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Authors: Nick Potter (Birmingham Business School)
Published in: 1998

Abstract

This case covers certain major events between 1996 and the end of 1998 and reviews the progress BMW has made since the acquisition of Rover Group. It can be used on its own or in conjunction with the 1996 case ''The BMW Acquisition of the Rover Group'' (395-110-1) which contains additional material that students may find useful. Information is provided about BMW and Rover''s global market share, their major competitors in each model class, the company''s environmental policy and a vision of the car industry in 25 years time. The case includes coverage which can be used to concentrate students'' attention on strategic issues in the global car industry, such as the scale and resources required to compete effectively in the future. It can therefore be used in relation to both corporate and business level strategies at MBA level. Teaching objectives revolve around a complete understanding of the external environment and the strategic capability of BMW. It may be helpful for students to use either of the following two case studies as background reading: (1) Ads, R ''A Note on the World Automobile Industry'' in Johnson, G and Scholes, K ''Exploring Corporate Strategy: Text and Cases'' 4th edition, Prentice Hall, London, 1997, pps 637-653; and (2) ''The Global Car Industry: Preparing for the 21st Century'' (396-074-1). The case should focus students attention on the following issues: (1) the position of both BMW and Rover since the acquisition; (2) whether Rover cars should be retained in BMW''s portfolio; (3) the questions facing BMW following the Mercedes/Chrysler deal; and (4) the overall position and options for BMW in 1999.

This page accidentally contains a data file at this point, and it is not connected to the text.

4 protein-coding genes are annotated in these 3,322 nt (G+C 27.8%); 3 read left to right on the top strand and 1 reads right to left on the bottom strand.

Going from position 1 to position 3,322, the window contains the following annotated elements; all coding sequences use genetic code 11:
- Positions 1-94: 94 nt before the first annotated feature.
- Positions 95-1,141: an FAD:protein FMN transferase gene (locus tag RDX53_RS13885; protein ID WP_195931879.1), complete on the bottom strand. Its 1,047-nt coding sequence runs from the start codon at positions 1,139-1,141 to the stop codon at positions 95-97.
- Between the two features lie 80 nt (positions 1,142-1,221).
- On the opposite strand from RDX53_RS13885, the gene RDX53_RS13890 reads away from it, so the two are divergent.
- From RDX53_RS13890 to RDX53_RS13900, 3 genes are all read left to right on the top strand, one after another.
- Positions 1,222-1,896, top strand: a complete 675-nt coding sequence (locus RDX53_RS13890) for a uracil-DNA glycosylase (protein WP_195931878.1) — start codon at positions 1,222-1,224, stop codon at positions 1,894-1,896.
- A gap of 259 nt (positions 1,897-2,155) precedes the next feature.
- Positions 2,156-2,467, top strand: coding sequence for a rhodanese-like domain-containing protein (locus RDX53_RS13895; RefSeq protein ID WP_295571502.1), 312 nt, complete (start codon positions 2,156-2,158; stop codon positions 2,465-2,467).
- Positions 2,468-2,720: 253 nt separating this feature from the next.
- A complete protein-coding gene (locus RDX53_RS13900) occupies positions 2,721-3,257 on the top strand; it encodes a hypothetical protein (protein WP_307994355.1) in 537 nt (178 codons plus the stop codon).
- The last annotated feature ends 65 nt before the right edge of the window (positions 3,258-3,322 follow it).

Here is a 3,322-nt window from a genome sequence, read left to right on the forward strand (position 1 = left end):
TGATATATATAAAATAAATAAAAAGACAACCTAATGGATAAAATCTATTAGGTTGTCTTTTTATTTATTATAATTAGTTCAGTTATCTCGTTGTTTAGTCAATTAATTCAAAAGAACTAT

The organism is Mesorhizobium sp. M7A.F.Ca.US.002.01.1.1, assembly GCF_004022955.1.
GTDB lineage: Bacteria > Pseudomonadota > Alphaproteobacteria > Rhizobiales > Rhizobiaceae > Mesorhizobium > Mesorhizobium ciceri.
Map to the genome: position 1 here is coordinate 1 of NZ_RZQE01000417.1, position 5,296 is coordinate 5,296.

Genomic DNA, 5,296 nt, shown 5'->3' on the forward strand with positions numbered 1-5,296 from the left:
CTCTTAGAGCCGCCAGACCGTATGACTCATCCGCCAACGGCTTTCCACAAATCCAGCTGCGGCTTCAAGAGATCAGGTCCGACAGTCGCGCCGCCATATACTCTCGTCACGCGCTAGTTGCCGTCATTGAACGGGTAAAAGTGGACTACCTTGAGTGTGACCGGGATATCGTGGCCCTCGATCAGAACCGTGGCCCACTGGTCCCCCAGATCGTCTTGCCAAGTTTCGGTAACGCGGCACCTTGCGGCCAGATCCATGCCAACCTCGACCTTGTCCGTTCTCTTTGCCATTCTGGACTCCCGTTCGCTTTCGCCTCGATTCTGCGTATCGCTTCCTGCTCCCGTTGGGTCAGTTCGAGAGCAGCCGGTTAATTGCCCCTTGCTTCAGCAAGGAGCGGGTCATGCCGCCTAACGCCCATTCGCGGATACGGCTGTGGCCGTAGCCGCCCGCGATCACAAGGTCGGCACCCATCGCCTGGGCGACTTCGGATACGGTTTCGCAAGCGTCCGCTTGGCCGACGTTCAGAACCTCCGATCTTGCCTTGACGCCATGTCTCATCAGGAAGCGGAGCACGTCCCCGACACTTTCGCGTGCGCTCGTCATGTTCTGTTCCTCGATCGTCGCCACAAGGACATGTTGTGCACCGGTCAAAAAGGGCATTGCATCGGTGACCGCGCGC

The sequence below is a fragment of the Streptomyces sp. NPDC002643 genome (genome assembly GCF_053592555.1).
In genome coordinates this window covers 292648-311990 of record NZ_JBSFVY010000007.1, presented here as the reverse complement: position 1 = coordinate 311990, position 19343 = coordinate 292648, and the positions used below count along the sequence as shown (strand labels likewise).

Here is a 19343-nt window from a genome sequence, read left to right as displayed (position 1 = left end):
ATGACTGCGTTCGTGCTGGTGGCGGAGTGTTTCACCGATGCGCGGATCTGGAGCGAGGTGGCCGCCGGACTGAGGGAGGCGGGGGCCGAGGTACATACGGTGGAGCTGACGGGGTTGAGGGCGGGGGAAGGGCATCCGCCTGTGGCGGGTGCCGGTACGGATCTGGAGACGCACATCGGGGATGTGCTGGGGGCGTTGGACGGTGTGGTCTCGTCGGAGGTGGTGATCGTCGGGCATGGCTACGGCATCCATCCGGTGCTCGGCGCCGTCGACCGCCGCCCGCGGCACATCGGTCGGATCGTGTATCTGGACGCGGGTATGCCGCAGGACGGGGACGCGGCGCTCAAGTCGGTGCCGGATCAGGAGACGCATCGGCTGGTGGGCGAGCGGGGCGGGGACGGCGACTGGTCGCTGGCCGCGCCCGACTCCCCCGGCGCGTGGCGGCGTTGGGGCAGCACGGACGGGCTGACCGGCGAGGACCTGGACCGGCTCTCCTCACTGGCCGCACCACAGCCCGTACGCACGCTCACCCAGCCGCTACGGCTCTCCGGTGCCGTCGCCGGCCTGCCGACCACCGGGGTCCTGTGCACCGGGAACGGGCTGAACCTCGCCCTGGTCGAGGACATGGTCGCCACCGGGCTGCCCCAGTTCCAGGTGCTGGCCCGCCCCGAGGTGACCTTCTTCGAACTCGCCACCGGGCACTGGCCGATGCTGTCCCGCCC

Industry:
Size:
Turnover DEM60 million
Other setting(s):
1996-1998

About

Abstract

This case covers certain major events between 1996 and the end of 1998 and reviews the progress BMW has made since the acquisition of Rover Group. It can be used on its own or in conjunction with the 1996 case ''The BMW Acquisition of the Rover Group'' (395-110-1) which contains additional material that students may find useful. Information is provided about BMW and Rover''s global market share, their major competitors in each model class, the company''s environmental policy and a vision of the car industry in 25 years time. The case includes coverage which can be used to concentrate students'' attention on strategic issues in the global car industry, such as the scale and resources required to compete effectively in the future. It can therefore be used in relation to both corporate and business level strategies at MBA level. Teaching objectives revolve around a complete understanding of the external environment and the strategic capability of BMW. It may be helpful for students to use either of the following two case studies as background reading: (1) Ads, R ''A Note on the World Automobile Industry'' in Johnson, G and Scholes, K ''Exploring Corporate Strategy: Text and Cases'' 4th edition, Prentice Hall, London, 1997, pps 637-653; and (2) ''The Global Car Industry: Preparing for the 21st Century'' (396-074-1). The case should focus students attention on the following issues: (1) the position of both BMW and Rover since the acquisition; (2) whether Rover cars should be retained in BMW''s portfolio; (3) the questions facing BMW following the Mercedes/Chrysler deal; and (4) the overall position and options for BMW in 1999.

Settings

Industry:
Size:
Turnover DEM60 million
Other setting(s):
1996-1998

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